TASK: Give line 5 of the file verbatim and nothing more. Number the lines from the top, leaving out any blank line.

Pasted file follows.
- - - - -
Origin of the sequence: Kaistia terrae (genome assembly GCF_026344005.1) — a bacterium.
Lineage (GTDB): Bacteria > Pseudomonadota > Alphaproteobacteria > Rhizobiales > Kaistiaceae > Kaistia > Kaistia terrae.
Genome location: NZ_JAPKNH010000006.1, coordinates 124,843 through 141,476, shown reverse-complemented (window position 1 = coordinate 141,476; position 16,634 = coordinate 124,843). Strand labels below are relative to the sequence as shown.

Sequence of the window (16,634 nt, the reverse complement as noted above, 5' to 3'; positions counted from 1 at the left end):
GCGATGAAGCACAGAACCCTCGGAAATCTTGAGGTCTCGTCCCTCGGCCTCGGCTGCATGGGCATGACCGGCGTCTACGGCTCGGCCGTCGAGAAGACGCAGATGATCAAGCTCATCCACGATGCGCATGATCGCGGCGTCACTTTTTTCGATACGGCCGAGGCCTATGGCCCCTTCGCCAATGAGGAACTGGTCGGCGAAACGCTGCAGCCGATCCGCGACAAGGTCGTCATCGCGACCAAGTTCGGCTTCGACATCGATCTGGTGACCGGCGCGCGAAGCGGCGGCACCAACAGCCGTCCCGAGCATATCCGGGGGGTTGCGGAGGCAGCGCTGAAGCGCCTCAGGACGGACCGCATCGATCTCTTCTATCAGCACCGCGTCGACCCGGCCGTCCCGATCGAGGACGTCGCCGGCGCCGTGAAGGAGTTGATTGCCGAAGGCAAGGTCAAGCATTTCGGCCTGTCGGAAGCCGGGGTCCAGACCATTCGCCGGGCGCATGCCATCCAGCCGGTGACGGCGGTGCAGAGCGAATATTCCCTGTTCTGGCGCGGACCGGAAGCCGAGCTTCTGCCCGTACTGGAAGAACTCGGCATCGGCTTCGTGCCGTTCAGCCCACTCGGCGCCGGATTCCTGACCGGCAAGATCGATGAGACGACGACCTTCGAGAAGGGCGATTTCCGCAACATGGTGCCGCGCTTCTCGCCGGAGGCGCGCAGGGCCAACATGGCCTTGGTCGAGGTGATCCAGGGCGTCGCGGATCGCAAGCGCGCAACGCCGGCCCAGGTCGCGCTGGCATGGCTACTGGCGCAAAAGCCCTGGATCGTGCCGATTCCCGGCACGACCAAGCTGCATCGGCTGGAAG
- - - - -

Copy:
GCGATGAAGCACAGAACCCTCGGAAATCTTGAGGTCTCGTCCCTCGGCCTCGGCTGCATGGGCATGACCGGCGTCTACGGCTCGGCCGTCGAGAAGACGCAGATGATCAAGCTCATCCACGATGCGCATGATCGCGGCGTCACTTTTTTCGATACGGCCGAGGCCTATGGCCCCTTCGCCAATGAGGAACTGGTCGGCGAAACGCTGCAGCCGATCCGCGACAAGGTCGTCATCGCGACCAAGTTCGGCTTCGACATCGATCTGGTGACCGGCGCGCGAAGCGGCGGCACCAACAGCCGTCCCGAGCATATCCGGGGGGTTGCGGAGGCAGCGCTGAAGCGCCTCAGGACGGACCGCATCGATCTCTTCTATCAGCACCGCGTCGACCCGGCCGTCCCGATCGAGGACGTCGCCGGCGCCGTGAAGGAGTTGATTGCCGAAGGCAAGGTCAAGCATTTCGGCCTGTCGGAAGCCGGGGTCCAGACCATTCGCCGGGCGCATGCCATCCAGCCGGTGACGGCGGTGCAGAGCGAATATTCCCTGTTCTGGCGCGGACCGGAAGCCGAGCTTCTGCCCGTACTGGAAGAACTCGGCATCGGCTTCGTGCCGTTCAGCCCACTCGGCGCCGGATTCCTGACCGGCAAGATCGATGAGACGACGACCTTCGAGAAGGGCGATTTCCGCAACATGGTGCCGCGCTTCTCGCCGGAGGCGCGCAGGGCCAACATGGCCTTGGTCGAGGTGATCCAGGGCGTCGCGGATCGCAAGCGCGCAACGCCGGCCCAGGTCGCGCTGGCATGGCTACTGGCGCAAAAGCCCTGGATCGTGCCGATTCCCGGCACGACCAAGCTGCATCGGCTGGAAG